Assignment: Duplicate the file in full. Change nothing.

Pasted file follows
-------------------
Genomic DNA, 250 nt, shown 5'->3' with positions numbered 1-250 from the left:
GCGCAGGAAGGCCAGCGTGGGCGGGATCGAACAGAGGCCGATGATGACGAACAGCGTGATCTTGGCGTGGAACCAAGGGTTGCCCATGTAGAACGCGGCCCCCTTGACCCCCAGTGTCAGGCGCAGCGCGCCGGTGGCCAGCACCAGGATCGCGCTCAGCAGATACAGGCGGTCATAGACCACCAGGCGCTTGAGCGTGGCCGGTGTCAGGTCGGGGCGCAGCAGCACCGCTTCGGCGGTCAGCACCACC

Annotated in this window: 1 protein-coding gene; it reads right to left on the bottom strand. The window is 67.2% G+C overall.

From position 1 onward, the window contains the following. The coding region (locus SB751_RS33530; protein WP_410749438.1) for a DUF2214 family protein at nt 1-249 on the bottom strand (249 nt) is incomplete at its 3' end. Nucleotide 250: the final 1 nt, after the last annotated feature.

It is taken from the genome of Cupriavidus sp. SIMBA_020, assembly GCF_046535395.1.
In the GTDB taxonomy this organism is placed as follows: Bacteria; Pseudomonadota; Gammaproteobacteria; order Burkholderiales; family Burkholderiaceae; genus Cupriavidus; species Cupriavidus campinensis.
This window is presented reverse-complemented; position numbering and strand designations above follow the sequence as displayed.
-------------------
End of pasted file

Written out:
Genomic DNA, 250 nt, shown 5'->3' with positions numbered 1-250 from the left:
GCGCAGGAAGGCCAGCGTGGGCGGGATCGAACAGAGGCCGATGATGACGAACAGCGTGATCTTGGCGTGGAACCAAGGGTTGCCCATGTAGAACGCGGCCCCCTTGACCCCCAGTGTCAGGCGCAGCGCGCCGGTGGCCAGCACCAGGATCGCGCTCAGCAGATACAGGCGGTCATAGACCACCAGGCGCTTGAGCGTGGCCGGTGTCAGGTCGGGGCGCAGCAGCACCGCTTCGGCGGTCAGCACCACC

Annotated in this window: 1 protein-coding gene; it reads right to left on the bottom strand. The window is 67.2% G+C overall.

From position 1 onward, the window contains the following. The coding region (locus SB751_RS33530; protein WP_410749438.1) for a DUF2214 family protein at nt 1-249 on the bottom strand (249 nt) is incomplete at its 3' end. Nucleotide 250: the final 1 nt, after the last annotated feature.

It is taken from the genome of Cupriavidus sp. SIMBA_020, assembly GCF_046535395.1.
In the GTDB taxonomy this organism is placed as follows: Bacteria; Pseudomonadota; Gammaproteobacteria; order Burkholderiales; family Burkholderiaceae; genus Cupriavidus; species Cupriavidus campinensis.
This window is presented reverse-complemented; position numbering and strand designations above follow the sequence as displayed.